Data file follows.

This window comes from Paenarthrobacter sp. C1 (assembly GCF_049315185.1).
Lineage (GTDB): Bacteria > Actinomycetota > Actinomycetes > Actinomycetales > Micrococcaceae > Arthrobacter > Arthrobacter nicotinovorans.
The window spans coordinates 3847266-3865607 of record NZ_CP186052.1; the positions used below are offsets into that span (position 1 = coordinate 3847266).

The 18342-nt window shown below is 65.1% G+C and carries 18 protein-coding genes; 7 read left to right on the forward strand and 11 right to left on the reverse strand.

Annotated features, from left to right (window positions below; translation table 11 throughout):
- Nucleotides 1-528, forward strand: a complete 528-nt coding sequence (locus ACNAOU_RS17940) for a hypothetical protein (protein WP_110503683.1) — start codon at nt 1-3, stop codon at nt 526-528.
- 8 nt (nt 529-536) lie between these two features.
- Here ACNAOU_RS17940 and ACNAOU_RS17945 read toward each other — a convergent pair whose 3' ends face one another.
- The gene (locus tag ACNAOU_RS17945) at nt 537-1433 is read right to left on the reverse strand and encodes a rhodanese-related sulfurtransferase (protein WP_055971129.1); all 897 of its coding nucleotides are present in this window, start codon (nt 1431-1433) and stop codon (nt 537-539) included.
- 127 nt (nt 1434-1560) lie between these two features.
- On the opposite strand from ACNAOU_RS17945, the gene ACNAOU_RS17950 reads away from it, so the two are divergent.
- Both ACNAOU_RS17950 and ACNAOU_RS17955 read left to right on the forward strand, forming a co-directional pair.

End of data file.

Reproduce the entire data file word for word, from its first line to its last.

This window comes from Paenarthrobacter sp. C1 (assembly GCF_049315185.1).
Lineage (GTDB): Bacteria > Actinomycetota > Actinomycetes > Actinomycetales > Micrococcaceae > Arthrobacter > Arthrobacter nicotinovorans.
The window spans coordinates 3847266-3865607 of record NZ_CP186052.1; the positions used below are offsets into that span (position 1 = coordinate 3847266).

The 18342-nt window shown below is 65.1% G+C and carries 18 protein-coding genes; 7 read left to right on the forward strand and 11 right to left on the reverse strand.

Annotated features, from left to right (window positions below; translation table 11 throughout):
- Nucleotides 1-528, forward strand: a complete 528-nt coding sequence (locus ACNAOU_RS17940) for a hypothetical protein (protein WP_110503683.1) — start codon at nt 1-3, stop codon at nt 526-528.
- 8 nt (nt 529-536) lie between these two features.
- Here ACNAOU_RS17940 and ACNAOU_RS17945 read toward each other — a convergent pair whose 3' ends face one another.
- The gene (locus tag ACNAOU_RS17945) at nt 537-1433 is read right to left on the reverse strand and encodes a rhodanese-related sulfurtransferase (protein WP_055971129.1); all 897 of its coding nucleotides are present in this window, start codon (nt 1431-1433) and stop codon (nt 537-539) included.
- 127 nt (nt 1434-1560) lie between these two features.
- On the opposite strand from ACNAOU_RS17945, the gene ACNAOU_RS17950 reads away from it, so the two are divergent.
- Both ACNAOU_RS17950 and ACNAOU_RS17955 read left to right on the forward strand, forming a co-directional pair.